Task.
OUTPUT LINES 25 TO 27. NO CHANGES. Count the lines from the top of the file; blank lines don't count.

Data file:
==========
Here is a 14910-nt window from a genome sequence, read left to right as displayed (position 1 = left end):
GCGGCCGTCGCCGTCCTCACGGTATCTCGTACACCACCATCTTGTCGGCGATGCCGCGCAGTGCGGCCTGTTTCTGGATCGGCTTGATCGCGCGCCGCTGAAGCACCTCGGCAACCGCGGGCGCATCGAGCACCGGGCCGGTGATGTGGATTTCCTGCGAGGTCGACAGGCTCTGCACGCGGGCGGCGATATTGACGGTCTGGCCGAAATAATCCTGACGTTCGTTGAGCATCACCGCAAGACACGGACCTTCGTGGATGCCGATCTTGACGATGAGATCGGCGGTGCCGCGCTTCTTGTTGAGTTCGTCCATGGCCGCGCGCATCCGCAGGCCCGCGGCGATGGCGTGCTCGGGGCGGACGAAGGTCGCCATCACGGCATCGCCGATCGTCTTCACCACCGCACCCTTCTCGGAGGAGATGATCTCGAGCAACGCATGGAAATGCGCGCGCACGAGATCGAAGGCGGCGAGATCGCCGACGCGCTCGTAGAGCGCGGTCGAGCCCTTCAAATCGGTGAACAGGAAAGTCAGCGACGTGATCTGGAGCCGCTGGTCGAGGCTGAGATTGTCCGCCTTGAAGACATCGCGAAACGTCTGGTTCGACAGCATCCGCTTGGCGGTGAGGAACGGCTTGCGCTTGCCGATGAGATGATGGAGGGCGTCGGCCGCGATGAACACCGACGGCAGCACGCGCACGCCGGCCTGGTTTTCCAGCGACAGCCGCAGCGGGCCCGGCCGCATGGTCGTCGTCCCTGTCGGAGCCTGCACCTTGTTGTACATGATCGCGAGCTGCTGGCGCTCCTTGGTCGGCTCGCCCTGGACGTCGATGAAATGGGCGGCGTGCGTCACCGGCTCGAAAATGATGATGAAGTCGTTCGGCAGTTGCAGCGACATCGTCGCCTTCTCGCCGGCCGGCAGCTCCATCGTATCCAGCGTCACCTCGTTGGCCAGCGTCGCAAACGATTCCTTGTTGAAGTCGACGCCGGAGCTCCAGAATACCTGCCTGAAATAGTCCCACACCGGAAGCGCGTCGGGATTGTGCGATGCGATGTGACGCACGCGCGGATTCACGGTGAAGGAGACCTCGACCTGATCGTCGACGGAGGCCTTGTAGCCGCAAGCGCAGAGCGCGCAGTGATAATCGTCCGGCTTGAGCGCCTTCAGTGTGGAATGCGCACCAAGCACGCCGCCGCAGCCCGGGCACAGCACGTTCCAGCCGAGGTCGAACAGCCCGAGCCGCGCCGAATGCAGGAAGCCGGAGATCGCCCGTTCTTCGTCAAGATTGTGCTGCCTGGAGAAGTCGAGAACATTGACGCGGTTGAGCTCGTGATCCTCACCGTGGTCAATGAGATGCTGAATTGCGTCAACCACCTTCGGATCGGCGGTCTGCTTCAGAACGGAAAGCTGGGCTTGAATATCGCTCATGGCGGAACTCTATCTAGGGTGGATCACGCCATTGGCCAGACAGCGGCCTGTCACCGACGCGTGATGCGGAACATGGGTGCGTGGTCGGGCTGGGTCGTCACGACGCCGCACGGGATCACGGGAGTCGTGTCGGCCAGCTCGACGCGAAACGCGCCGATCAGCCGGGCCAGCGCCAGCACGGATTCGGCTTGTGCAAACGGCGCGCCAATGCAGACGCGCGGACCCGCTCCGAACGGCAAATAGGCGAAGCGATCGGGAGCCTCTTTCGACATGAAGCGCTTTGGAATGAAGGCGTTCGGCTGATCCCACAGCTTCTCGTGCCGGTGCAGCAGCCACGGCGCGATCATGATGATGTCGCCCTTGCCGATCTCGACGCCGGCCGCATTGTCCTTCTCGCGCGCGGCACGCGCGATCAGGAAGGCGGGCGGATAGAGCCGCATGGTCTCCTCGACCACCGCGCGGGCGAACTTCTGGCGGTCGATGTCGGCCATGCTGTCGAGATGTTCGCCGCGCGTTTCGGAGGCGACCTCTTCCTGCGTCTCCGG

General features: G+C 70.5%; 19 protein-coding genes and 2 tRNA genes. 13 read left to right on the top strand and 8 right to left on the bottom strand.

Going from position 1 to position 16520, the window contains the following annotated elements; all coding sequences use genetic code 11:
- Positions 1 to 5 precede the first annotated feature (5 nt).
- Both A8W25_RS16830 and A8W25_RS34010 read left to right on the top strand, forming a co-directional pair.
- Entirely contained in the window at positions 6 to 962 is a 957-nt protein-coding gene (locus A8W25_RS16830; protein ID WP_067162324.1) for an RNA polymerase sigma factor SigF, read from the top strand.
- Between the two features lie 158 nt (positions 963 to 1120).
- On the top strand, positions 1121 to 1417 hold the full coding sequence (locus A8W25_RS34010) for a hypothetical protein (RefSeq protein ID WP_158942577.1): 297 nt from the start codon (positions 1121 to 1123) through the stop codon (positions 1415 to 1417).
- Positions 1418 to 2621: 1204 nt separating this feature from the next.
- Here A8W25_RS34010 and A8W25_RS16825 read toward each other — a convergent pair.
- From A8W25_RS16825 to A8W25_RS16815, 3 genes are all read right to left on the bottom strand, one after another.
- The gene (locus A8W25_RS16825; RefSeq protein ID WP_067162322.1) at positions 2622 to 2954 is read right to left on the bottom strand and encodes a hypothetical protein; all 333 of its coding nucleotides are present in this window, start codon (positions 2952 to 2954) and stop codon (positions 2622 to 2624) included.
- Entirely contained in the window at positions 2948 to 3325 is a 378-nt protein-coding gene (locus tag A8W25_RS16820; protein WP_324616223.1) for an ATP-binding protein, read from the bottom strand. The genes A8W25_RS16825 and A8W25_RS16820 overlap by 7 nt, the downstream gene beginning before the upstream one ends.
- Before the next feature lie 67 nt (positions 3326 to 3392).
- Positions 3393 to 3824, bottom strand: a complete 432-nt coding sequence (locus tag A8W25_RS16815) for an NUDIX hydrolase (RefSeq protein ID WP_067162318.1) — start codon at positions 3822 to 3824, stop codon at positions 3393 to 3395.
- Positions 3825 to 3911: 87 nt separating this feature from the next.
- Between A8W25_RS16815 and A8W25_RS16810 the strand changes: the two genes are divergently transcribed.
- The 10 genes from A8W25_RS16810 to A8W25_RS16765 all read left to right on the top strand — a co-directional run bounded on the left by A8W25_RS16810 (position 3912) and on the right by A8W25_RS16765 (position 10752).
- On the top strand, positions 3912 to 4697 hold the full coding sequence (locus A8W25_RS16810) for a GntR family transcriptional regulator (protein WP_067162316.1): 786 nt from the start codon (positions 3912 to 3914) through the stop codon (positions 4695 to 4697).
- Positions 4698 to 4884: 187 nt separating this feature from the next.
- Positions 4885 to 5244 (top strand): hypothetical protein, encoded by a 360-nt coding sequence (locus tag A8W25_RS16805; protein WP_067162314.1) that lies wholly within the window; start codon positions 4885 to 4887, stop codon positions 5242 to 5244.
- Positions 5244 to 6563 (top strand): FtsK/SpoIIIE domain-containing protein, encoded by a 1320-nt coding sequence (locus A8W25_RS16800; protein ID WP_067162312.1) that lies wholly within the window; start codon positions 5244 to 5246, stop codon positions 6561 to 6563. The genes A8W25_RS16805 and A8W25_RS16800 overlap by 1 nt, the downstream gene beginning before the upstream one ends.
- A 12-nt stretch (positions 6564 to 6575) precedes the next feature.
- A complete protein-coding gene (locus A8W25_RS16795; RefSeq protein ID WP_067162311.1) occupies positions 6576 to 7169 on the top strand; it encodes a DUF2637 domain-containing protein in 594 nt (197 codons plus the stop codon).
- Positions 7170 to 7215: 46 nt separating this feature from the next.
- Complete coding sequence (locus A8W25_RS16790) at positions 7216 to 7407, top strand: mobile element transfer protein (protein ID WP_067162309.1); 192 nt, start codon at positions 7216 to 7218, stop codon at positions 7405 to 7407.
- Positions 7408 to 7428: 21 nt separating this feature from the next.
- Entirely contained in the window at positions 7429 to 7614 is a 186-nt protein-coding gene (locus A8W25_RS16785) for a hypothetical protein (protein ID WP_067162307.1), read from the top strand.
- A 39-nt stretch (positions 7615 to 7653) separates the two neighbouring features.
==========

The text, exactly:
- A complete protein-coding gene (locus A8W25_RS16795; RefSeq protein ID WP_067162311.1) occupies positions 6576 to 7169 on the top strand; it encodes a DUF2637 domain-containing protein in 594 nt (197 codons plus the stop codon).
- Positions 7170 to 7215: 46 nt separating this feature from the next.
- Complete coding sequence (locus A8W25_RS16790) at positions 7216 to 7407, top strand: mobile element transfer protein (protein ID WP_067162309.1); 192 nt, start codon at positions 7216 to 7218, stop codon at positions 7405 to 7407.